Cactus article accepted!

I just submitted a popular article to the Cactus and Succulent Journal and it’s been accepted for publication! Cacti Conundrums should be out in the September-October issue. I discuss my growing obsession with the small, round cactus species I’ve found on our property in northern Colorado.

Here’s an excerpt:

“When I took a break from unloading the U-Haul, I sat down on the grass along our gravel driveway. I glanced down and noticed a small, cylindrical cactus by my left hand. “Cool, columnar cactus,” I thought. “I wonder what kind they are?” I had no time then to figure out what it was, plus my plant keys were in a moving box and the computer wasn’t hooked up. I sighed and returned to lugging furniture from the U-Haul.”

Our home in the foothills.

 

 

 

 

 

 

Pincushion cactus (Escobaria vivipara)
Nylon hedgehog cactus (Echinocereus viridiflorus).
Mountain ball cactus (Pediocactus simpsonii).

 

 

 

 

 

Do rabbits eat columnar cactus in Colorado?

Yes, rabbits eat columnar cactus in Colorado. Darn it!

Nylon hedgehog cactus in bloom.
Mountain ball cactus in bloom.
Spinystar or pincushion cactus in bloom.

 

 

 

 

 

When I moved to my current home north of Fort Collins, Colorado, in September 2015, I discovered three species of columnar or globose (round) cactus growing on our land. I found hundreds (really) of nylon hedgehog cactus (Echinocereus viridiflorus), a dozen or so mountain ball cactus (Pediocactus simpsonii), and three spinystar, pincushion, or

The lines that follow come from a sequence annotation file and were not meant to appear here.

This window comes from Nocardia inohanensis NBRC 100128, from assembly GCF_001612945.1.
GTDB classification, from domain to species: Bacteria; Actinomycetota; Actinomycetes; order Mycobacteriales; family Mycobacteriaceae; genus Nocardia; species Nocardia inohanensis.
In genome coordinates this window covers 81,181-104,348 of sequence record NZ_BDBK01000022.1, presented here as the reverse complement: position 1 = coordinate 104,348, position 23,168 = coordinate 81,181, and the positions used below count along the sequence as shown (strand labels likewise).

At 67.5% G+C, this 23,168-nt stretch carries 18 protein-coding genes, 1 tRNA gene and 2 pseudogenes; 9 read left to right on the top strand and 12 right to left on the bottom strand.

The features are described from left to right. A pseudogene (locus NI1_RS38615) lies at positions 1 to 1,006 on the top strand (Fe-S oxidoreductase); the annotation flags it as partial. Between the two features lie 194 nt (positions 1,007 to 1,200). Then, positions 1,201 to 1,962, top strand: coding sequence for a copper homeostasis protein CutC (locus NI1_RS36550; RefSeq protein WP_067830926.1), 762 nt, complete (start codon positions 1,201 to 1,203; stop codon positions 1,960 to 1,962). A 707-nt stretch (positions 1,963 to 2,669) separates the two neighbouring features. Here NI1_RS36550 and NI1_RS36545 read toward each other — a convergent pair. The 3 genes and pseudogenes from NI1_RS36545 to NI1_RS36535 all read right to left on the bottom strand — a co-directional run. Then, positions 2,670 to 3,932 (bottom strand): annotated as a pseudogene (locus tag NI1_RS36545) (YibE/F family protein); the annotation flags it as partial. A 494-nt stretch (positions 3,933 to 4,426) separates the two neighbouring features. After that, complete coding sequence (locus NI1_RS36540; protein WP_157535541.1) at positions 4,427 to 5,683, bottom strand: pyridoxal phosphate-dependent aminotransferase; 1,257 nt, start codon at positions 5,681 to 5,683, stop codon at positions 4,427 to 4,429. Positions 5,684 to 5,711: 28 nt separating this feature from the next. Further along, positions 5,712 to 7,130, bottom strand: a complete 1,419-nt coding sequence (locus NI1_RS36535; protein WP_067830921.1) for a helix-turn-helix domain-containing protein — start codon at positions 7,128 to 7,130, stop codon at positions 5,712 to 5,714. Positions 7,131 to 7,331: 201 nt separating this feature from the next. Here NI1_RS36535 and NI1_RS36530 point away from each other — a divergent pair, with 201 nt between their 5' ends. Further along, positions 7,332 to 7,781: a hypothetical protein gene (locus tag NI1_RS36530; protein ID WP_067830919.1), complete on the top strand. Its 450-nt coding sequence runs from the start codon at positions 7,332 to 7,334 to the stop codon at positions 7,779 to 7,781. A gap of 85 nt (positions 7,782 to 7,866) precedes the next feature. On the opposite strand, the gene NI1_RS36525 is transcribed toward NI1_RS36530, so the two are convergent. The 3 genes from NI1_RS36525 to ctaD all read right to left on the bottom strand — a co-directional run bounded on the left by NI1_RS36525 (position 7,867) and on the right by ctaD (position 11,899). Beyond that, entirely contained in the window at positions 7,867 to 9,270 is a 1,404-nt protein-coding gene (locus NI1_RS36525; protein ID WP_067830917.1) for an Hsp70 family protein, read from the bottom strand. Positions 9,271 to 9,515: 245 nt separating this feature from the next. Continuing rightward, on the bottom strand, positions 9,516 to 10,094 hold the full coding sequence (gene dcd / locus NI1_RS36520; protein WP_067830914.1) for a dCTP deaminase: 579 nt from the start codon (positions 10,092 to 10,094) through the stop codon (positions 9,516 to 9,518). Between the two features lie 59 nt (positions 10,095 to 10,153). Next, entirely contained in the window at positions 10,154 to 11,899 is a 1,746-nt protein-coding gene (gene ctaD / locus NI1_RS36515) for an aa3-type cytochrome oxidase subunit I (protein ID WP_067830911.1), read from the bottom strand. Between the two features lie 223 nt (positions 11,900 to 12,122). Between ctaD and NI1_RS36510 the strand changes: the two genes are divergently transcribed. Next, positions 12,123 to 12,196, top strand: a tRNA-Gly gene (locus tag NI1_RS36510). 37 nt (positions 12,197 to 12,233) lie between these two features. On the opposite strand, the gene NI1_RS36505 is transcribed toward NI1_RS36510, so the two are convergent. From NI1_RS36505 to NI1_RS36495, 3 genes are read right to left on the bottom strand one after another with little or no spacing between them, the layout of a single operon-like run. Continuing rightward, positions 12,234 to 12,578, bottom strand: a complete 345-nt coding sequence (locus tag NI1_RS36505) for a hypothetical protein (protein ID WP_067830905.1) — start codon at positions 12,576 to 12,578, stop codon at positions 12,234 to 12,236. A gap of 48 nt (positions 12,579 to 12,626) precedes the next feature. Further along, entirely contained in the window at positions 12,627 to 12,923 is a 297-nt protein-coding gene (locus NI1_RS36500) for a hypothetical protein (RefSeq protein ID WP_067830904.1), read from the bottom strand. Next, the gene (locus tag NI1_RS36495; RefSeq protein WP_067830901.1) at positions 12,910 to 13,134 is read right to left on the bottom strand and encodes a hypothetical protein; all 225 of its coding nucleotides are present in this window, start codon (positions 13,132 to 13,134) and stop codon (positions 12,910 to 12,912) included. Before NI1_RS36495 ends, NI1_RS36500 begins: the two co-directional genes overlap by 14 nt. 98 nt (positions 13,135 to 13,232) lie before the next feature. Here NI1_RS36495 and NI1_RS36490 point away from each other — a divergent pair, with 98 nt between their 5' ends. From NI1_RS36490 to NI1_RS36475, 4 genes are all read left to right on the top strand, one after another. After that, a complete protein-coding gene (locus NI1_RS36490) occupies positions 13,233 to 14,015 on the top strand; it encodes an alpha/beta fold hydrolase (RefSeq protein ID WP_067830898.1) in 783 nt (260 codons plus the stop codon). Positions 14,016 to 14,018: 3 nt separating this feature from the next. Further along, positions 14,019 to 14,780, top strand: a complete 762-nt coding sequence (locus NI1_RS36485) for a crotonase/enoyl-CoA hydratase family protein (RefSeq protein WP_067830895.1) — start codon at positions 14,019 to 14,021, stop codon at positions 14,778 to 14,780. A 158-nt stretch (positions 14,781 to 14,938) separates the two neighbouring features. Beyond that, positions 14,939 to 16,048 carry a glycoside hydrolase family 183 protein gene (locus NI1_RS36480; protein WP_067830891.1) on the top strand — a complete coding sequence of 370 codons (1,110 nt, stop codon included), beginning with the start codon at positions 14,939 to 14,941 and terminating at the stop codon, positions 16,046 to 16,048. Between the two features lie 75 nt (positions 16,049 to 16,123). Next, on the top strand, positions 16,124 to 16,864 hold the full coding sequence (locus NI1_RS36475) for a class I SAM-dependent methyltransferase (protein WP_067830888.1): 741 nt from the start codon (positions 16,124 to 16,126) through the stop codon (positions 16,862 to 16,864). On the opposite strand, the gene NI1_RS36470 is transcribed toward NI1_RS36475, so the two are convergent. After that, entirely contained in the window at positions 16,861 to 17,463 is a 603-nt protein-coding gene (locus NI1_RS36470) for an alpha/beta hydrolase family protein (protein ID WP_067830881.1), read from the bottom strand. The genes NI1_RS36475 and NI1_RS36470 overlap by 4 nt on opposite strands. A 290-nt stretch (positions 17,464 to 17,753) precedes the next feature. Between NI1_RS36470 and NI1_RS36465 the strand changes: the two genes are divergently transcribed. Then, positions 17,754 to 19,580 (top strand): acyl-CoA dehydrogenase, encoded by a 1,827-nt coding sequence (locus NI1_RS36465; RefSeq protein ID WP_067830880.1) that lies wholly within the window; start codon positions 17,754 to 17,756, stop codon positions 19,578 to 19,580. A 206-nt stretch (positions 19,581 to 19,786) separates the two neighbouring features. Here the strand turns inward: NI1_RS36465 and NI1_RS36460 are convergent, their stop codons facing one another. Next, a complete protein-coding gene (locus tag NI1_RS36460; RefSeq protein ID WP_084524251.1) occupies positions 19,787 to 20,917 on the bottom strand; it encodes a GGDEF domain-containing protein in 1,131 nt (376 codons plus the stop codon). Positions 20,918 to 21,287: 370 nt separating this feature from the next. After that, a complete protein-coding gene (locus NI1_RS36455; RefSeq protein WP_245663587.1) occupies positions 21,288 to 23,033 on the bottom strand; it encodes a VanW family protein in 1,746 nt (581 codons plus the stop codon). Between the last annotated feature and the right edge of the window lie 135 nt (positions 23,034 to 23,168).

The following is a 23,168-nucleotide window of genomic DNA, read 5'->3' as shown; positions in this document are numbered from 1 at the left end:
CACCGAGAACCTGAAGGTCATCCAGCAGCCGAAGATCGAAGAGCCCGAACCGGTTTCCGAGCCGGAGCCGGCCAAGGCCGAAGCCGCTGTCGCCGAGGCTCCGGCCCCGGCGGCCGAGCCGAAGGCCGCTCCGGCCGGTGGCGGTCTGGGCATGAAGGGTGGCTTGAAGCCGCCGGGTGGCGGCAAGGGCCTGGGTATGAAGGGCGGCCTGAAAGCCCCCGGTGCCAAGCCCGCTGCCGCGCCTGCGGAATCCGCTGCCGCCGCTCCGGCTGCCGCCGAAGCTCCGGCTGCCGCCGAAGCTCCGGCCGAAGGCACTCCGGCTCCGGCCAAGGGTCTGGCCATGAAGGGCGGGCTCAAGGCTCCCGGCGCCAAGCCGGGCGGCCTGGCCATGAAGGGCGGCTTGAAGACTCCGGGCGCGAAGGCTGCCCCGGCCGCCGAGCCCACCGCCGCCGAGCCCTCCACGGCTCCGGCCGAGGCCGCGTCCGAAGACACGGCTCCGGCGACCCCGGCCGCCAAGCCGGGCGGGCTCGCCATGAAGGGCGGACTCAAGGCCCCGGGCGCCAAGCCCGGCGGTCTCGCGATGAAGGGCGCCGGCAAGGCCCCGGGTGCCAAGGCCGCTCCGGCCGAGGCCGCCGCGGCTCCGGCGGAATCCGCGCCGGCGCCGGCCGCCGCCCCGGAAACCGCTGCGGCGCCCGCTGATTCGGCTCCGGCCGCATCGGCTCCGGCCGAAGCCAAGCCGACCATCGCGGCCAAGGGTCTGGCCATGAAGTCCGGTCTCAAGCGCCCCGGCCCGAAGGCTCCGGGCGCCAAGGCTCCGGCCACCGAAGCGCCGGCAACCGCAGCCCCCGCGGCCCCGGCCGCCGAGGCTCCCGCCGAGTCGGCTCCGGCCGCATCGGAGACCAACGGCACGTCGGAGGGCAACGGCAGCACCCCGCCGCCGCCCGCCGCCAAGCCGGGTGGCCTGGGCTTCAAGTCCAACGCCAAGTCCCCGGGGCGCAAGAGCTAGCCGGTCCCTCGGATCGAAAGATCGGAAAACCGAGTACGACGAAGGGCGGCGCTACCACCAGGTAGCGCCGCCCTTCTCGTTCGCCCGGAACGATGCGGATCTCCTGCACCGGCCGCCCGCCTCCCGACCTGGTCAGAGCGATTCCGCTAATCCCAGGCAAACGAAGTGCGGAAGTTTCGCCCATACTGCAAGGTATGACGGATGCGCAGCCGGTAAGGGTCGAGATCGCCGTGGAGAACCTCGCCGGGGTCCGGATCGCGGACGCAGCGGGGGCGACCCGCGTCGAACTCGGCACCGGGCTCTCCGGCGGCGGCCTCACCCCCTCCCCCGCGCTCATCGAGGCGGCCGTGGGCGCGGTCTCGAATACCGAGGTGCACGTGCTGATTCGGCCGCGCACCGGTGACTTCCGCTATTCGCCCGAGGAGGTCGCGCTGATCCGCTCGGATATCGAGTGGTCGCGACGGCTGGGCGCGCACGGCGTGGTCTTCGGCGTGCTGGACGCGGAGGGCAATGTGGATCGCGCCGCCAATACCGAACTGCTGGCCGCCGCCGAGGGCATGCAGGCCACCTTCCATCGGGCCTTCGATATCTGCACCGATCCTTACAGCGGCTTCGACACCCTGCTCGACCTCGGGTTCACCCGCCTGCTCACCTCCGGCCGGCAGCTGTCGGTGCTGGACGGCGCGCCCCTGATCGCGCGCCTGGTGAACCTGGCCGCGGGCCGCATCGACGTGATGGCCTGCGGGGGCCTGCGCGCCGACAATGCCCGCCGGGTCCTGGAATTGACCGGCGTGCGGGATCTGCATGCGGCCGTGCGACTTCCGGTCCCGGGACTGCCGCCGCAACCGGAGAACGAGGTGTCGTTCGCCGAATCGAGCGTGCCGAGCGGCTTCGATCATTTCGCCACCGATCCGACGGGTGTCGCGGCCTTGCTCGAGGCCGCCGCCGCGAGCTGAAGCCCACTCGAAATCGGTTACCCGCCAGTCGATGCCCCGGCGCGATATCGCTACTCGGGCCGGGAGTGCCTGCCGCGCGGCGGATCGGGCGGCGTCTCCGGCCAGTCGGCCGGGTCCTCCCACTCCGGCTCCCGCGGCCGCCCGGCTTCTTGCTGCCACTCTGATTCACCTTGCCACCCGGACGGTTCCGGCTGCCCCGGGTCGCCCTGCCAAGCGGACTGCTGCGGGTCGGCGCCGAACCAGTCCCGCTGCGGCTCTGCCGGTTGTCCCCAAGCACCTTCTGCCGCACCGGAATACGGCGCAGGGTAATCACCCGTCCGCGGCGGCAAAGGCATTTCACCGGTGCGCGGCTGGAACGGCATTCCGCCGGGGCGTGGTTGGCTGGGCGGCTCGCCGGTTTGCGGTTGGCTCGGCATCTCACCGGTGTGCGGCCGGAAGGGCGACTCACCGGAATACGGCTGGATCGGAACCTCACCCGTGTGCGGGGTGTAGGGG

Colorado hookless cactus in bloom.

nipple cactus (Escobaria vivipara). I was very excited because I’d spent the previous two summers searching for another small columnar cactus, the federally threatened Colorado hookless cactus (Sclerocactus glaucus), over near Debeque, east of Grand Junction.

 

Last year, I located all these plants on my 35 acres. I flagged them, began to collect field information, I watched them grow buds and bloom. I practically named them! Then, the spring snows and rains ended and the summer heat arrived. Little moisture came with it. As summer turned to fall, my cacti began to disappear, gnawed by rabbits. One day a nibble, the next a bloody root stump left, often with a pile of droppings left as Peter Rabbit’s calling card.

Mountain ball cactus eaten by rabbit.
Same cactus two days later, looking like a bloody stump!
Colorado hookless cactus nibbled by rabbits.

 

 

 

 

 

Are there others who have suffered the same ravages to their cacti or garden plants?